Therefore, we have a pretty simple view on asset allocation. Invest your long-term money long term, and invest your short-term money short term. The empirical evidence suggests that any money you don’t need for at least ten years should all be stocks.

For investors who have capital that is designated for fixed income, we still encourage investors to put that money to work. Municipal bonds are relatively scarce, and the technical backdrop for the municipal market has solid long-term underpinnings. The size and supply of municipals have remained relatively steady while Treasury and corporate debt markets have experienced dramatic expansions.[iii] Demand for municipal securities has understandably increased and may continue to grow as select provisions of the Tax Cuts and Jobs Act are realized.

Moreover, in what we view as a currently benign rate environment, the coupon income from credit asset classes is looking particularly attractive. Goldman Sachs currently estimates that yields could rise by a further ~1% before the offsetting price reduction would reduce returns in various credit sectors to breakeven. For example, rates or spreads would need to rise more than 197 basis points to generate negative returns in US High Yield.[iv]

In fact, the present difference between the current and breakeven yields for several sectors is so wide that it has historically been breached just a handful of times. For example, that 197 basis point move in high yield bond yields has occurred in just 2% of 12-month periods.[v] Given our expectation for stabilizing global growth, contained inflation, and dovish central bank policy, we consider the likelihood of such moves to be particularly slim.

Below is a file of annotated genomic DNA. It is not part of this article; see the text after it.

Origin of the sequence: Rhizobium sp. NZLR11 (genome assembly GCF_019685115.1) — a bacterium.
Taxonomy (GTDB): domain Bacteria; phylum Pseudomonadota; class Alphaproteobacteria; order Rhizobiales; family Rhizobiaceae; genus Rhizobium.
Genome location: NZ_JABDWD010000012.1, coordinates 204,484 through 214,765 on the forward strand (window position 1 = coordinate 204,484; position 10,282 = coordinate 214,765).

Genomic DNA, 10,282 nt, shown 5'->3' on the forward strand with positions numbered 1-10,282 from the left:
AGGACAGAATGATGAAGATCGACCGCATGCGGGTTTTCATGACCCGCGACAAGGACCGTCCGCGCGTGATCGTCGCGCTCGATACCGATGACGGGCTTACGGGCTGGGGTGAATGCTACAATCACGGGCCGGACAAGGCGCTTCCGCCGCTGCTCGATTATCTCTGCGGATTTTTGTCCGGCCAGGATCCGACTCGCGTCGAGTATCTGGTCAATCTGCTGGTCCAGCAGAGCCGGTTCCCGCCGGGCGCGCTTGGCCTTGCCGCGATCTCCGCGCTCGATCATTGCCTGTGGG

Yes, the unknowns bear close watch and are likely to generate short-term volatility, but we can expect better visibility in the coming months on several of those key concerns: an uncertain Brexit process, turbulent trade policy, and the possibility of further populist shocks in election outcomes. Investors, in our view, should therefore prepare for emergent risks even as they seek to capitalize on opportunity.

In summary, we see opportunities in recently drawn-down equity prices and a benign interest rate environment. “Risk-on” assets like emerging markets equity for long-term investing look attractive to us, and at the same time, we feel like investors seeking high quality bonds for the other part of their asset allocation are in a reasonable position.

[i] The raw data for treasury bond and bill returns is obtained from the Federal Reserve database in St. Louis (FRED). The return on stocks includes both price appreciation and dividends. The treasury bill rate is a 3-month rate and the treasury bond is the constant maturity 10-year bond, but the treasury bond return includes coupon and price appreciation.


[iii] Moran, Danielle; “Disappearance of $117 Billion of Muni Debt to Fuel Bond Hunt,” Bloomberg, May 1, 2019.

[iv] Tousley, John; Ashley, James, Tse, Candice; Game of (Un)Knowns; Triannual Insights and Implementation 2019, Edition 2, p.10.; April, 2019.

[v] Ibid, p.10